Baby hits the road

Before I had kids, I had fantasies about what it would be like to travel with them. 

I saw myself in a stylish-yet-durable wrap dress, my weightless baby perched on a hip as we gazed out over some gorgeous vista in the American Southwest. 

I used to seek out blogs written by parents who were traveling the world with their young ones for inspiration. The message was always more or less the same: Life doesn’t need to change when you have kids! Love to travel? Well, simple! Just bring them along! 

I naively took these accounts of prancing around Southeast Asia with an infant and a toddler at face value. It didn’t occur to me that they might be heavily edited to avoid sharing the details about what really happens when you cross four time zones with an infant. 

“I can’t believe some parents just give up traveling when they have kids,” I thought to myself. “That will never be me.” 

Well, we haven’t given up traveling, but it’s certainly not as idyllic as I’d imagined. What follows are some of my lessons learned thus far about traveling with small children, so that you may have a better trip.  

Plan obsessively 

When it comes to traveling with children, spontaneity isn’t recommended. Although babies are really quite portable, they frequently require a wide range of accoutrements. Write down everything you could possibly need. For example, if you need to drag along a breast pump, like I do, don’t forget to bring along extras of those tiny little valve things (which you will surely wash down the drain if you don’t have a spare). 

Prepare for the plane 

Like all things parenting-related, it’s best to expect the worst about the plane ride so you’ll be pleasantly surprised if things go well. Bring a large package of earplugs and offer them to your neighbors if the baby starts wailing. Pass around a bag of goodwill candy. 

Offer to buy your row-mate a drink if your little one spits up on her skirt. And for the love of all things sacred, just buy a seat for your not-quite-2-year-old if you’re flying to Hawaii. (We didn’t, and we’ve got the PTSD to prove it.)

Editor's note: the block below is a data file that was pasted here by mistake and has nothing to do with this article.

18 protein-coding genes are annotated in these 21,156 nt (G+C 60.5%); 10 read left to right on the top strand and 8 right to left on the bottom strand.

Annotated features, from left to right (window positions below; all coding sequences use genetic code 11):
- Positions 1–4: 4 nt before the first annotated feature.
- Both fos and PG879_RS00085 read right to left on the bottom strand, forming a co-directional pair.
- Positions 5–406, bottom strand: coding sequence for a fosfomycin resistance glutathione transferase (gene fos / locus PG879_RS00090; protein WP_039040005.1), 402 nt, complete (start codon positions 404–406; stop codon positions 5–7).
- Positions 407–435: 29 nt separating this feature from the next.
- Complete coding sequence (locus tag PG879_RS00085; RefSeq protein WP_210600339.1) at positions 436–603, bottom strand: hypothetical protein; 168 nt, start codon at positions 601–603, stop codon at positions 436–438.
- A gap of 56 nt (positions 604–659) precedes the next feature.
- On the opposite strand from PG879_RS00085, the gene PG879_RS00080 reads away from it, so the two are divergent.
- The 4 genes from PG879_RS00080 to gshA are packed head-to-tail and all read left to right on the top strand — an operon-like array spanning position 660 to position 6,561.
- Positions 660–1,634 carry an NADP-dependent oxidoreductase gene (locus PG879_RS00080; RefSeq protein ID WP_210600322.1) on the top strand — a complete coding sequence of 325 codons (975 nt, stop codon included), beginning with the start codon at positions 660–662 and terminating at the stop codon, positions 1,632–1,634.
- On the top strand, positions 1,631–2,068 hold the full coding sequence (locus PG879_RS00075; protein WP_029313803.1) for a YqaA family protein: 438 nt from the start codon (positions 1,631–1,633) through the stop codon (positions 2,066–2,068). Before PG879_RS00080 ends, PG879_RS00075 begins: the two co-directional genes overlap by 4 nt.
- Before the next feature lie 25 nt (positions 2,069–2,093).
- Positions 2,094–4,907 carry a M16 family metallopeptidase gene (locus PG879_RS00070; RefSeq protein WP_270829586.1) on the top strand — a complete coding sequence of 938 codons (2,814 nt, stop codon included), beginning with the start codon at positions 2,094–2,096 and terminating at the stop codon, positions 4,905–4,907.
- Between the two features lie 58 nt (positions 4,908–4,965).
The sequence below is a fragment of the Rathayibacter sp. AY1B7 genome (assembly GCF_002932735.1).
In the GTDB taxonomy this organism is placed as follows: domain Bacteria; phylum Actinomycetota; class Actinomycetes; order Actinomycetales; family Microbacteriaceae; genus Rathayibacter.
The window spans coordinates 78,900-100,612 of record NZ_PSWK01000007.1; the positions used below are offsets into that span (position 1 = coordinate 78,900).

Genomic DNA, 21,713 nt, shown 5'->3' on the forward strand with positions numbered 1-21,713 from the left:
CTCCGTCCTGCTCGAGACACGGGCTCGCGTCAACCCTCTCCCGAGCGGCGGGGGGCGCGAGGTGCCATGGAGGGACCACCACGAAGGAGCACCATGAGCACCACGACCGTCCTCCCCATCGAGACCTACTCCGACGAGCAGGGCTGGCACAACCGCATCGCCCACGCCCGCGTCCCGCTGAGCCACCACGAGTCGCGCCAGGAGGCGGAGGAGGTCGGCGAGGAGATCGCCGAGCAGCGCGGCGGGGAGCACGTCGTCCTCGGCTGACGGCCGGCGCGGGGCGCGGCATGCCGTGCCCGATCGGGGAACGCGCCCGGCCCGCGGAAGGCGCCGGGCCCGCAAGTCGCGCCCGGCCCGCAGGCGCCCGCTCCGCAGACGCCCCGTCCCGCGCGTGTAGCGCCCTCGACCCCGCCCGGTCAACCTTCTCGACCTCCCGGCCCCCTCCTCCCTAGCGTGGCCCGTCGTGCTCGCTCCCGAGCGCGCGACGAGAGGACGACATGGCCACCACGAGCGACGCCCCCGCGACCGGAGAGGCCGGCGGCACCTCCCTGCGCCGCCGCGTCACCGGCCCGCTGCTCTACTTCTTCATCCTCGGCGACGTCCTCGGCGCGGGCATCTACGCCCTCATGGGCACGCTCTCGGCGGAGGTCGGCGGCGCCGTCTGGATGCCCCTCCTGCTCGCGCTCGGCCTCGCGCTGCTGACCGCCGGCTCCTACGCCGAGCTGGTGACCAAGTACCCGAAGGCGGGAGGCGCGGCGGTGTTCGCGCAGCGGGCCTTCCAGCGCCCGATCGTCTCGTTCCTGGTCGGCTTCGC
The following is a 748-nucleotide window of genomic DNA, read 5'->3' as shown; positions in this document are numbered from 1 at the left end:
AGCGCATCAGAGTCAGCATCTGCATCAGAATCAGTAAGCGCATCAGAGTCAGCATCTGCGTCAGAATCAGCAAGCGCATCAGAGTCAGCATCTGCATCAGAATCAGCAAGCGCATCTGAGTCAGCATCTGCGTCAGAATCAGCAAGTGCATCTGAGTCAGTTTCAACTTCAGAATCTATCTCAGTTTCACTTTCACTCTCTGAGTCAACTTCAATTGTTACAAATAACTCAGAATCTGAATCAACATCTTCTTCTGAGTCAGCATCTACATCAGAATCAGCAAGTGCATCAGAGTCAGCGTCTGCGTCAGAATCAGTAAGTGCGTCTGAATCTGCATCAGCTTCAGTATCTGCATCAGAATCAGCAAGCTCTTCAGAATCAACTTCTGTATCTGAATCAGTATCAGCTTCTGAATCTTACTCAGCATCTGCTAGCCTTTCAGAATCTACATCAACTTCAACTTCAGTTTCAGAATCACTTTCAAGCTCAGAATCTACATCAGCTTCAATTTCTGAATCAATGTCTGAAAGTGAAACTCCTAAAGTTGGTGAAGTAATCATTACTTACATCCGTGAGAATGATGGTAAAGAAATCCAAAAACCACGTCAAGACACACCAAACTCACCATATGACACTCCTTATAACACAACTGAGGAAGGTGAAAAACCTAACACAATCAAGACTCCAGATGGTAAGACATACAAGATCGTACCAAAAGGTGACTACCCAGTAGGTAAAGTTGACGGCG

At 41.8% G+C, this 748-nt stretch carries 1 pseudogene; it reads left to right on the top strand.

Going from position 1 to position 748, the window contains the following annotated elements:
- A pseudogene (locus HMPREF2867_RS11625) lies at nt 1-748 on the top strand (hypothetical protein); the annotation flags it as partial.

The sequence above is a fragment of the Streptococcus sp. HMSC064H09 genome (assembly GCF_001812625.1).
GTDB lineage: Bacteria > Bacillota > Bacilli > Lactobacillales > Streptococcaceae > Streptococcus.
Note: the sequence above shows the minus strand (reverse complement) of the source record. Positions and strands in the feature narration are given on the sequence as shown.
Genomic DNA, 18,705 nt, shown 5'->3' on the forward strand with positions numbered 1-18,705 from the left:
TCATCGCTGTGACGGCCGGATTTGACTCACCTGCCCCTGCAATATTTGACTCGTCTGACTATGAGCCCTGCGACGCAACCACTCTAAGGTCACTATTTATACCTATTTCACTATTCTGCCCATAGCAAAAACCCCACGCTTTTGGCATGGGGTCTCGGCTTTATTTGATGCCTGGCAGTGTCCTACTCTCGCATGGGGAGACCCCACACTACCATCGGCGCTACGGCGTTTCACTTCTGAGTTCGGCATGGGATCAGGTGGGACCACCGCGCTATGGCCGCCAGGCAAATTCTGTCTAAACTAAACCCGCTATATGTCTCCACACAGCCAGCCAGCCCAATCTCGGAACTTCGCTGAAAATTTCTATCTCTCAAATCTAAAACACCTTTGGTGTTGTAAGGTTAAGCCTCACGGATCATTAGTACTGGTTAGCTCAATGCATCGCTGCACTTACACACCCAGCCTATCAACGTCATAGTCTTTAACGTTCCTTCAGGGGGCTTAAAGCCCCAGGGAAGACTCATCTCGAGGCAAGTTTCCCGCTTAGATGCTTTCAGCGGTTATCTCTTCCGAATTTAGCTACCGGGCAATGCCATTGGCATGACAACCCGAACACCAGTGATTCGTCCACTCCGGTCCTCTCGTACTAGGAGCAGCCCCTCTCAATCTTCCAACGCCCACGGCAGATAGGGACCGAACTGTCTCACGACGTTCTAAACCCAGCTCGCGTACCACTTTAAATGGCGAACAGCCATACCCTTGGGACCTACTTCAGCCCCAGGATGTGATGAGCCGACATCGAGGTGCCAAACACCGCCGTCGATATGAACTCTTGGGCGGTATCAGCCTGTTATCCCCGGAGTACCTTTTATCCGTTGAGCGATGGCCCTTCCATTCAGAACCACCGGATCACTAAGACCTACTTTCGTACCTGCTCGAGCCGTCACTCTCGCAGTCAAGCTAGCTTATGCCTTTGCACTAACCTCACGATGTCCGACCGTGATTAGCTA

Sleep may tear you apart

One of the basic facts of life is that travel is going to mess up your kid’s sleep. The more time zones, the worse it’s going to be. My suggestion is to bring along as many of your “sleep associations” as possible — like special blankets and sound machines. Tack up towels over the windows to block out the infernal morning sun. 

Still cramming your four-person family into one room at the in-laws? It might be time to look at for some nearby rentals. 

Lower your expectations 

Last fall, a few months before Felix was born, Nick, Lydia (age almost-2) and I took a trip to Kauai. And it was great! But it was definitely a different kind of great. 

That is, Nick and I had a clear vision of what kind of trip we’d be having if we were, say, on our honeymoon, and not on our first big trip with our daughter. 

It’s very important to banish these thoughts from your mind! Traveling with children is a big lesson about living in the moment. 

Focus only on what's happening at that exact second and how you can make it as enjoyable as possible — and don't let your thoughts wander to the particulars of how this trip would’ve played out when you were young and unencumbered.

And remember — your little one’s days of being helpless and squirmy are numbered. 

One day she’ll graduate from the carrier on your back to join you on the trail. And the nights you spent soothing her back to sleep at 4 a.m. in a tiny hotel room will be nothing but a fond memory.